The enamel, which is the outermost layer of your teeth, is tough. The enamel protects your teeth from both physical trauma and bacterial attacks. Unfortunately, the enamel can also suffer damage that weakens its protective properties. Below are some common forms of enamel damage.
Enamel corrosion is a form of enamel damage that occurs when you expose your teeth to acidic substances. The enamel is mostly calcium and phosphate ions. These inorganic minerals easily dissolve in acid. Here are common causes of enamel corrosion:
- Taking acidic medication
- Taking acidic drinks or food
- Frequent vomiting
- Gastroesophageal Reflux Disease (GERD)
The last two expose your teeth to your stomach contents, which are acidic. However, anything acidic can dissolve your enamel and corrode your teeth.
Your teeth are hard, but they are destructible. Even the normal friction between your teeth (such as the friction between teeth on opposing jaws) damages the enamel. Dentists refer to this form of enamel damage as attrition.
Bruxism, which involves chronic teeth clenching and grinding, is a classic cause of enamel attrition. Bruxism can damage your teeth even while you are sleeping. The damage is not instantaneous — it occurs after an extended period of bruxism.
Enamel abrasion is roughly the same as enamel erosion — both involve physical removal of teeth minerals. The main difference between the two is that attrition occurs due to friction between teeth while abrasion occurs due to erosion between your teeth and another object.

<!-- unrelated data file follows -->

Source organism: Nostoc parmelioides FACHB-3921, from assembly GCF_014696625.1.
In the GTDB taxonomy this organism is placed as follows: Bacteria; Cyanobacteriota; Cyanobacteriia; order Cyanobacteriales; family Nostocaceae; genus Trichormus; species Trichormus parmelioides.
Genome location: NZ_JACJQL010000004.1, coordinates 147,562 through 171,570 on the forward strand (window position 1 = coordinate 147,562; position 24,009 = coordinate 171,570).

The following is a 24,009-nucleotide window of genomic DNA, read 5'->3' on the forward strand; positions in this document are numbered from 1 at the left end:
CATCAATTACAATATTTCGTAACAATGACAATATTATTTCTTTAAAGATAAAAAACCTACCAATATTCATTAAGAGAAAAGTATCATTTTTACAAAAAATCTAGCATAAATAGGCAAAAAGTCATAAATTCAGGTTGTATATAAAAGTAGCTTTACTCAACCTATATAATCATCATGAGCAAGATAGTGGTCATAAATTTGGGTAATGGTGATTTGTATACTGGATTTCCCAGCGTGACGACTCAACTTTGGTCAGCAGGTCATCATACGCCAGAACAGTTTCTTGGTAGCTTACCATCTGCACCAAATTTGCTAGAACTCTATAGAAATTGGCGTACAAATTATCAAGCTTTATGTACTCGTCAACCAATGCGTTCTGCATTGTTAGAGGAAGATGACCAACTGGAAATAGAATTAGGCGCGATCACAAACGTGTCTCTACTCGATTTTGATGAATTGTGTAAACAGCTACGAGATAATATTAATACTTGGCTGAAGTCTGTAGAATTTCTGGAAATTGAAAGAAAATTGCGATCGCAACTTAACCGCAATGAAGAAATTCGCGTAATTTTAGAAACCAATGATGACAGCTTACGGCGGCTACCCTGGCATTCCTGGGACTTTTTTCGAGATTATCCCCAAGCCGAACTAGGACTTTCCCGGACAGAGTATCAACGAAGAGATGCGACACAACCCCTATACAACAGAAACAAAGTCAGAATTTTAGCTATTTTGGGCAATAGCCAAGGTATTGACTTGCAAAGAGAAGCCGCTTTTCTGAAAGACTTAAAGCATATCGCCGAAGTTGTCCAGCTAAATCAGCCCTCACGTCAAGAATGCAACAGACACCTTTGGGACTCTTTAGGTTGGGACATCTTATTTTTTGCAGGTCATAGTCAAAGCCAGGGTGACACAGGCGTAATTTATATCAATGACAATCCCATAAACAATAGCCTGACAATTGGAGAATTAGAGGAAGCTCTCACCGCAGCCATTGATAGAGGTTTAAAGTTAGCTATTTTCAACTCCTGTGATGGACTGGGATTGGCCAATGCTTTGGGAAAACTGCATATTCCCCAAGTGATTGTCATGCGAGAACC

Here are classic causes of dental abrasion:
- Using a hard-bristled toothbrush on your teeth
- Brushing your teeth too hard or too vigorously
- Chewing your fingernails
- Biting on hard objects, such as pens or bottle tops
Again, the damage will occur over time, which means you can prevent abrasion if you arrest the offending habit in time.
Enamel erosion is not the only form of enamel damage to worry about. Your enamel can also crack or fracture. A fractured tooth is just as bad as a worn tooth because the fractures or cracks expose the inner tooth tissues to bacteria.
Common causes of tooth fractures or cracks include:
- Damaged dental fillings
- Trauma from accidents, such as sports injuries
- Biting on hard objects, such as ice
As you can see, many of the issues that can cause other forms of enamel damage can also cause abfraction.
Enamel damage is barely noticeable in its early stages. This is one more reason to get regular dental exams. Don't despair if your enamel is already damaged — consult your dentist for treatment options to reverse or deal with the damage.
For more information, contact a local dental service today.